Adult male Balb/c mice (aged 6–8 weeks, vehicle n = 8; UCB-9260 n = 8 and AB501 n = 6 mice, from Charles River UK) received 4 mg of anti-collagen type II antibody cocktail intraperitoneally, which was followed 24 h later with 25 µg of lipopolysaccharide (LPS) intraperitoneally. Dosing with vehicle (30% cyclodextrin po bid) or UCB-9260 (150 mg/kg po bid) was initiated 6 h post-LPS administration. Ab501 (in-house anti-mouse TNF antibody, 100 m/kg) was administered intravenously 6 h post-LPS administration followed by three further doses administered subcutaneously at 48-h intervals. Animals were scored for signs of arthritis and weighed daily. The following scoring system was used for signs of arthritis: 0-no arthritis, 1-wrist/ankle affected, 2-wrist/ankle and pad affected and 3-wrist/ankle, pad, and digits affected. Data shown as the mean ± standard error of arthritis clinical score for the treatment group. Statistical significance (*p < 0.05, **p < 0.01) was determined using one-way ANOVA with Dunnett’s multiple comparison test.
All in vivo studies were reviewed by an internal ethical review body and conducted in accordance with the Animals (Scientific Procedures) Act 1986, EU Directive 2010/63/EU. Animals were kept under a light/dark cycle of 12/12 h and had access to food and water ad libitum.
Zymosan induced neutrophil recruitment in vivo
Adult male Balb/c mice (aged 6–8 weeks, PBS n = 5; vehicle n = 8; UCB-9260 10, 30, 100 and 300 mg/kg n = 8; Ab501 n = 3 mice, from Charles River UK) were dosed intravenously with 30 mg/kg of Ab501 (in-house anti-mouse TNF antibody) diluted in PBS 1 h prior to zymosan challenge. Vehicle (30% cyclodextrin) or UCB-9260 at 10, 30, 100 and 300 mg/kg was dosed orally at the time of zymosan challenge. Zymosan (R&D Systems) was administered by intraperitoneal injection at a concentration of 1 µg per mouse in PBS (100 µL). One hour post oral administration of UCB-9260, mice were bled via the tail to analyse exposure levels of the compound. Four hours after the zymosan challenge, mice were sacrificed and the peritoneal cavity lavaged with 3 mL of FACS buffer. An aliquot (0.3 mL) of lavage fluid was used to assess the number of CD45+GR1+ cells by flow cytometry. Briefly, the cells were treated with ACK lysis buffer, washed and suspended in FACS buffer prior to staining with FITC anti-mouse CD45 and PE anti-mouse GR1 (BD Biosciences). Data are shown as mean ± standard error of the number of CD45+GR-1+ cells. Statistical significance (*p < 0.05, **p < 0.01, ***p < 0.001 and ****p < 0.0001) was determined using one-way ANOVA with Dunnett’s multiple comparison test.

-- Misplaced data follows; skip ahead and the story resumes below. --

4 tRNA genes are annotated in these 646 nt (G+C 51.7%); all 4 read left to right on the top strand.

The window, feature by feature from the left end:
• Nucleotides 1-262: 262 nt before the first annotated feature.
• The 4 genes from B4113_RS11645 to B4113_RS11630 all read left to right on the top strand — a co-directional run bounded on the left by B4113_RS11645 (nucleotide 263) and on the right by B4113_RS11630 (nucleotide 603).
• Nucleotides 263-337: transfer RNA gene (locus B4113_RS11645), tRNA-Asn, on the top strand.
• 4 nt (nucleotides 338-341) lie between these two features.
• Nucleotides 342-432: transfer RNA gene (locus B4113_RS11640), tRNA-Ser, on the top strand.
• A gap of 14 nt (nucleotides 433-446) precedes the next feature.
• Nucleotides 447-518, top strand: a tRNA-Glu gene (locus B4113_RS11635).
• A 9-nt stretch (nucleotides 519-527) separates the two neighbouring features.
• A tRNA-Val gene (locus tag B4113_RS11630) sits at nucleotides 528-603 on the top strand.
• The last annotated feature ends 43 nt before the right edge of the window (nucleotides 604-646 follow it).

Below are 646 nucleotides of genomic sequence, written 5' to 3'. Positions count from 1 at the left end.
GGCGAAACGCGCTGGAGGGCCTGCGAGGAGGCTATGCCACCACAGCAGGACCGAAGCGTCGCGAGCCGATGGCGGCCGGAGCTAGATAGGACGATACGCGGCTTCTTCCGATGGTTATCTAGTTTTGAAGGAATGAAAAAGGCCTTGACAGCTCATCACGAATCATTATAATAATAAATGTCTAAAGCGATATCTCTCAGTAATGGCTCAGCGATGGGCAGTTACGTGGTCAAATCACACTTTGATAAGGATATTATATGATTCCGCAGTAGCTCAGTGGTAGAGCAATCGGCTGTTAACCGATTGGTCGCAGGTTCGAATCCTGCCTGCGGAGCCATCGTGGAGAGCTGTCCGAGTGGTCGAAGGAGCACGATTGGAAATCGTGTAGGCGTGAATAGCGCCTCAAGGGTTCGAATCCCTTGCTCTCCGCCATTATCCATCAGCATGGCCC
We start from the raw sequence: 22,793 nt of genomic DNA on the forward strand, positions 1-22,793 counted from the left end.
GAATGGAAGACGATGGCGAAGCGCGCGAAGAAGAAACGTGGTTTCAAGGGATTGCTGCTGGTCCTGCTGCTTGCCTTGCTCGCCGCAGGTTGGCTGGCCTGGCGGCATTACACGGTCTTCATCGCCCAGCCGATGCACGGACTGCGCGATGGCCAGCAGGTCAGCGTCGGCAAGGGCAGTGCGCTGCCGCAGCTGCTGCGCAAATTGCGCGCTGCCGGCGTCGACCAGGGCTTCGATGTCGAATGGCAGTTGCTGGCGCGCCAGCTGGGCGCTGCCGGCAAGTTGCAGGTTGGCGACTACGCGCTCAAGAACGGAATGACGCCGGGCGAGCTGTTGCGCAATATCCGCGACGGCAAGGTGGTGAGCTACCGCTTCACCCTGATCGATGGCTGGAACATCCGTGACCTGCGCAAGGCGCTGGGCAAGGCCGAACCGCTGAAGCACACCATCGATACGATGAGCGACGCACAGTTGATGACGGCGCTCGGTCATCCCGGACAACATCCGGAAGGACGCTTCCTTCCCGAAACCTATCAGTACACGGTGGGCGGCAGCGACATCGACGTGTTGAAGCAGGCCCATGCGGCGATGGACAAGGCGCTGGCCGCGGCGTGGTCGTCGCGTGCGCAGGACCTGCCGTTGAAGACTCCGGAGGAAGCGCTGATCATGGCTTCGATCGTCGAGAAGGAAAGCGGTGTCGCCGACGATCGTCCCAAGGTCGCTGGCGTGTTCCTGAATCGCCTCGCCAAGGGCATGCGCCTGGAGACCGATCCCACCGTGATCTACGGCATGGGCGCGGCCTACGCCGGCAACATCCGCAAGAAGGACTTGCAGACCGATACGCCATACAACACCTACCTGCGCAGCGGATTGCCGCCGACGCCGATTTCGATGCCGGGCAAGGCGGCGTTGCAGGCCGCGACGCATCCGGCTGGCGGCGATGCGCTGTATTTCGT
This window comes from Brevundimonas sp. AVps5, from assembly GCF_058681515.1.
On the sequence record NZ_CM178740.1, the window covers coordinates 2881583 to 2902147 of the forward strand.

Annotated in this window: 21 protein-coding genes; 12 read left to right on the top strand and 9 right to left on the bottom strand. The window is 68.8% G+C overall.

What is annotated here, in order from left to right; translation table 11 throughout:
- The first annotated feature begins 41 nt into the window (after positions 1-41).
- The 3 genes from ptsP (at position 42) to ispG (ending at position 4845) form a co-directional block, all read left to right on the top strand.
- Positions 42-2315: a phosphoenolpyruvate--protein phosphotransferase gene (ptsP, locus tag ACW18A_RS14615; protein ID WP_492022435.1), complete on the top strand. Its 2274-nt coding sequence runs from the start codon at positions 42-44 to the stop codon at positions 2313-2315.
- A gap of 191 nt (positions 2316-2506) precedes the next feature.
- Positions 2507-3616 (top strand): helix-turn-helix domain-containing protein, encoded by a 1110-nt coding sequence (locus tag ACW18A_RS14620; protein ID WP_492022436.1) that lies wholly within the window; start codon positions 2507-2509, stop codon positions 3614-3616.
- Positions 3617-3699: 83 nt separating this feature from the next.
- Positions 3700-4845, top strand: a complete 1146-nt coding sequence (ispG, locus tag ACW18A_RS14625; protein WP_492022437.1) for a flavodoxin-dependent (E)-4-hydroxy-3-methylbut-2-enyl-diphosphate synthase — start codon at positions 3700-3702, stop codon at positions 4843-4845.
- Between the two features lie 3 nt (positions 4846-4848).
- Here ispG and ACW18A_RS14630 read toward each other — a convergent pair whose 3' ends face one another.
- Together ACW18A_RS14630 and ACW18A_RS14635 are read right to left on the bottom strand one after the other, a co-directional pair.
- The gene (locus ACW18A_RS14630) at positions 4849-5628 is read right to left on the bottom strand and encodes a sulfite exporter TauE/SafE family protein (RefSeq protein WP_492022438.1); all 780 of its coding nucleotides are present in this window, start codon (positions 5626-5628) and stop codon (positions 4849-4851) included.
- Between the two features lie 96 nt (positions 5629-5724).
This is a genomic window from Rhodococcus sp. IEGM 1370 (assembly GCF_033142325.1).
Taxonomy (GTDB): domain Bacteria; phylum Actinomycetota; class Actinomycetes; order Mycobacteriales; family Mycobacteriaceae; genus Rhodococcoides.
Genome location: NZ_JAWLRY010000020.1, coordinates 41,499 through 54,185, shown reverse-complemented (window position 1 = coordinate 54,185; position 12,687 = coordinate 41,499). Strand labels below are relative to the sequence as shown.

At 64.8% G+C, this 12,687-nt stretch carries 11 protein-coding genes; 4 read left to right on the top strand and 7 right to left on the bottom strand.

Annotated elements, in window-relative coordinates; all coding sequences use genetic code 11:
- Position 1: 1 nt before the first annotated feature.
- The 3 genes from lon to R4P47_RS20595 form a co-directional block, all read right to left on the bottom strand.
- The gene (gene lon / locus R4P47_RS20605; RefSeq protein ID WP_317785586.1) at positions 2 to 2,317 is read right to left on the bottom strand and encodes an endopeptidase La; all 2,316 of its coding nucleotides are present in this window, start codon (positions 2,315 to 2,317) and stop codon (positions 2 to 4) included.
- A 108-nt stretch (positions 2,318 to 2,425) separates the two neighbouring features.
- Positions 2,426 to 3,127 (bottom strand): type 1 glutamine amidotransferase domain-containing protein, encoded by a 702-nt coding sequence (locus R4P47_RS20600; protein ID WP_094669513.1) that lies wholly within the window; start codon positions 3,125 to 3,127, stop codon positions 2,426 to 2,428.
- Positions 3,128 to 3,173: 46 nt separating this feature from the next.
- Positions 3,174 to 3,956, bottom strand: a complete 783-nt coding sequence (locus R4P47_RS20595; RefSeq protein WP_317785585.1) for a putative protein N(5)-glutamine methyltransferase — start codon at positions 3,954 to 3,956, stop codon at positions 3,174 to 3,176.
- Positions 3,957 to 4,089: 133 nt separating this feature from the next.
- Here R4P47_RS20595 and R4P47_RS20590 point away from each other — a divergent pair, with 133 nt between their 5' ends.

Further information on research design is available in the Nature Research Reporting Summary linked to this article.